-When you delete an app which has been installed on the site – your app site gets deleted too … so if you stored some data in the app site and you find it valuable – make sure you backup that data first. This is different from Sandbox or Full Trust solutions in a way when you delete the solution lists and libraries created by that solution live on unless you redeploy the solution and chose to overwrite the list. Not so with apps.


-You can create custom workflows and even build those in Visual Studio, not only in SharePoint designer but those will have to use only out of the box actions available, you can’t create your own workflow actions and deploy them you have to play around with what’s configurable out of the box

-Out of the box approval workflow can be added to any of the lists on the app site but initiation or association form will not load for the list so basically you can’t initiate a workflow.

SharePoint Designer

-You can’t connect and edit the apps site created with an app – you just get an error. This is probably a limitation in SPD (they probably don’t want you to ruin the app site or find out how it works ;)) but nevertheless

Site templates

-You can’t provision your site template as an app similar to what you can do with Sandbox solutions

You own apps versus apps you bought in the app store

-There are certain things which you (as an app) can’t do if you’re in the app store. One of which being that app that is being sold in the app store can’t have Full Control on the parent site – this is actually a huge limitation in a way that app store apps will never (unless MS change it) have a full potential capability of the app that has been developed by a dev and uploaded to the corporate catalog.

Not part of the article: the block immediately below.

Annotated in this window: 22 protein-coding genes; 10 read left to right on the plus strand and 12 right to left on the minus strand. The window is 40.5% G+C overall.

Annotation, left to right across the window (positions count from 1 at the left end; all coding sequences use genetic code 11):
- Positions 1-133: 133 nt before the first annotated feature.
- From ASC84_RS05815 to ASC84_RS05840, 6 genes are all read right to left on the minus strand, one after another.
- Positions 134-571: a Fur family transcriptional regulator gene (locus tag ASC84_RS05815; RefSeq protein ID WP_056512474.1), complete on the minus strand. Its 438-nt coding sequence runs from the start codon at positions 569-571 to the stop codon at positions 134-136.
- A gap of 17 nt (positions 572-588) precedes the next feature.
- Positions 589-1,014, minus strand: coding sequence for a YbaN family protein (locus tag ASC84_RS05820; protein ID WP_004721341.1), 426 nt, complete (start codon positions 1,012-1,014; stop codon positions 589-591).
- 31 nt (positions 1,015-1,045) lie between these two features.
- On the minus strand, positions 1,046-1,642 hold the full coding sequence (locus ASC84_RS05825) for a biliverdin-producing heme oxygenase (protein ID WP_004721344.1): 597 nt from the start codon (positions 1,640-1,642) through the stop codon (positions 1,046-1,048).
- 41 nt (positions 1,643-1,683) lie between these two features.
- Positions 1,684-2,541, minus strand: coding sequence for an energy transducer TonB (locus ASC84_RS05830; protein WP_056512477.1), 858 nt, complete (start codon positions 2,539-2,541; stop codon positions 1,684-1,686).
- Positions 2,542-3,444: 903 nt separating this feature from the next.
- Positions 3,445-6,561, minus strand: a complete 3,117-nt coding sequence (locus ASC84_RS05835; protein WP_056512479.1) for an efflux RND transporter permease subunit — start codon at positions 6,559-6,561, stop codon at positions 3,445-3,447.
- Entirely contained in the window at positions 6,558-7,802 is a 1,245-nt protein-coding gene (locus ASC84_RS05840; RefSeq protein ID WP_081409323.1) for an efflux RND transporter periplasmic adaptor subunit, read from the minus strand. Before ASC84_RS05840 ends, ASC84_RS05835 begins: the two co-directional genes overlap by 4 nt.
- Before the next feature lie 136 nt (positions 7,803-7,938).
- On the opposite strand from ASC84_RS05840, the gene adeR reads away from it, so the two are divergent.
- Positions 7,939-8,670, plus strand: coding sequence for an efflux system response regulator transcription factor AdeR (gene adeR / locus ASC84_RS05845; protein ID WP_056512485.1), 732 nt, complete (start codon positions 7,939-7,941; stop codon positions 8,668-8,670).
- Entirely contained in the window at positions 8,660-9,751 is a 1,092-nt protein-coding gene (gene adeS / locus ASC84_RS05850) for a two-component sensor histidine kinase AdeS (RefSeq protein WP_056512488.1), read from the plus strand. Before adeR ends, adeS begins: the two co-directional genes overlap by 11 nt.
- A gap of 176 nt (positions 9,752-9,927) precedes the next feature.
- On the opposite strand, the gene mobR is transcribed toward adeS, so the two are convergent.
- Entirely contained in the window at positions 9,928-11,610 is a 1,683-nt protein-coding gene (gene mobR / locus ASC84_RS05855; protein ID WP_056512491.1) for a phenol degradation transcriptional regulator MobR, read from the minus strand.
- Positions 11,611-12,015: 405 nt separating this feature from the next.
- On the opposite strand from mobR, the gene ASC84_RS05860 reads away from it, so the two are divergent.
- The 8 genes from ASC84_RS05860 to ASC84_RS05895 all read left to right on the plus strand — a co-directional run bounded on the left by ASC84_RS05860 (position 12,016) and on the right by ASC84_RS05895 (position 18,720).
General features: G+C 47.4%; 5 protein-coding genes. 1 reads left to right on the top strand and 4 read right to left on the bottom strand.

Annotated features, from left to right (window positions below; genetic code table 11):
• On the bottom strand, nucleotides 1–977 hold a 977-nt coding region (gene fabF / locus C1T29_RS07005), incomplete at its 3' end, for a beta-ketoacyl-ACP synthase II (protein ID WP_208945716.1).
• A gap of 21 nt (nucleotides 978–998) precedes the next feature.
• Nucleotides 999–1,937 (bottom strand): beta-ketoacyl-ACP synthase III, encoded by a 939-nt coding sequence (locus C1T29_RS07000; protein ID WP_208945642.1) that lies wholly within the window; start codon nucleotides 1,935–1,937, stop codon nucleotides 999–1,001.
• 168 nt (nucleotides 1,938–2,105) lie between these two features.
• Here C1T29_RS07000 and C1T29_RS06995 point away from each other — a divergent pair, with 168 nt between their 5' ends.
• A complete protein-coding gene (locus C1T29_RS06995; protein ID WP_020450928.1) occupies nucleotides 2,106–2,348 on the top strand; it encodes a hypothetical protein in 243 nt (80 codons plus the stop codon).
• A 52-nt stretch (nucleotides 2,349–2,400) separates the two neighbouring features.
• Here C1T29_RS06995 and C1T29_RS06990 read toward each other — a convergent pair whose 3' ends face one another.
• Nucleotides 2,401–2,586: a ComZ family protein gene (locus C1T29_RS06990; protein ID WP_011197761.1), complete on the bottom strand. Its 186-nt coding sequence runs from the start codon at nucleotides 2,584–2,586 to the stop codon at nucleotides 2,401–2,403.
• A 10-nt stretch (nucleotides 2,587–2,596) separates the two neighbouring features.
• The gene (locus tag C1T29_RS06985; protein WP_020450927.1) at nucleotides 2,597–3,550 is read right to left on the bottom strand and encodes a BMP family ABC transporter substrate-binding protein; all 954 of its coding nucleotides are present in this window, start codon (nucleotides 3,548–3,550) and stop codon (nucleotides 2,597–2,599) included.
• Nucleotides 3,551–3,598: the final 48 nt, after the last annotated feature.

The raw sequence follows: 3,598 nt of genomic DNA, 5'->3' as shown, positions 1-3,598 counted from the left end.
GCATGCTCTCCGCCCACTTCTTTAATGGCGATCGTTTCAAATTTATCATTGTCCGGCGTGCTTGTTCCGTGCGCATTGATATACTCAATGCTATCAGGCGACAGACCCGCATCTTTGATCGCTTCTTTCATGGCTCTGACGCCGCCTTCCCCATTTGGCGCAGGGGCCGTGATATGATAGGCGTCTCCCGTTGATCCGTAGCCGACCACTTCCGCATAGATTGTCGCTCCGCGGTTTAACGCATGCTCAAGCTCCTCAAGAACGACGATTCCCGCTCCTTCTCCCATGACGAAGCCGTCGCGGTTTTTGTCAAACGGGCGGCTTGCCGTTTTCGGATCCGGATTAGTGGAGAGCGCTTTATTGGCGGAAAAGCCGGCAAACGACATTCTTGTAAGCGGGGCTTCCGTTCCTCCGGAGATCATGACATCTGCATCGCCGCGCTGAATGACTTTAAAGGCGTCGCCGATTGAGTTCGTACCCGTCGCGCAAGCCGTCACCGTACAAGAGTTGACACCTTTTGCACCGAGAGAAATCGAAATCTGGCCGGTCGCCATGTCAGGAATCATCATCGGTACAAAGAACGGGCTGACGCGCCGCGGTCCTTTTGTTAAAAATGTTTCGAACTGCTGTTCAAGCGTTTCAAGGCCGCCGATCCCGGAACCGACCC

Pages and other Assets

-Page, CSS, JS, Image, MasterPage etc provisioning to the parent site using the app involves hacks and not really robust

App Parts – they’re kind of like web parts but not really

-App parts that you build run in an iframe on the page, so it’s not like you can emit some CSS, JS, or HTML that will have access to the parent DOM

-For the same reason as above, you can not style or add JS interaction to app parts by adding your styles or JS to master page since those run in an iframe of the app site and therefore are not really inheriting your master page for the main site

-If elements on your app part take a certain space, and you place the app part on the page which has a limited space – you will end up with scroll bars in the app part because – yes, you guessed it, it’s running in an iframe. This is a huge issue for example if your app has a flyout (for ex a menu) and typically a flyout would fly over other elements on your page – well now that it’s an app part – you can’t – it will just be flying in the constraint of the iframe.

-You can’t really take a third party app part and “wrap it” and pass parameters dynamically. This is my favorite thing to do with we parts that is not possible with app parts. You can wrap a third party web part into your own with a purpose of feeding parameters to web part. This is helpful for example when you have a weather web part that has a web part parameters passing the location name but you want to dynamically pass that data at the time of rendering. You could just wrap a web part in your own custom web part and do that logic – doesn’t work like that with apps parts – it just doesn’t.

-App parts can’t be placed on a master page like controls. So traditional web parts are just user controls or web controls wrapped in a magical web part wrapper which means that you can hardcode your web part into masterpages so that users can’t remove them – there are few valid cases for this. Well, you can’t do that with app parts.

-App pages are not web part pages, so users can’t edit the app home page and customize what they see there. Once you define the app landing page – it is what it is.

More to come, stay tuned …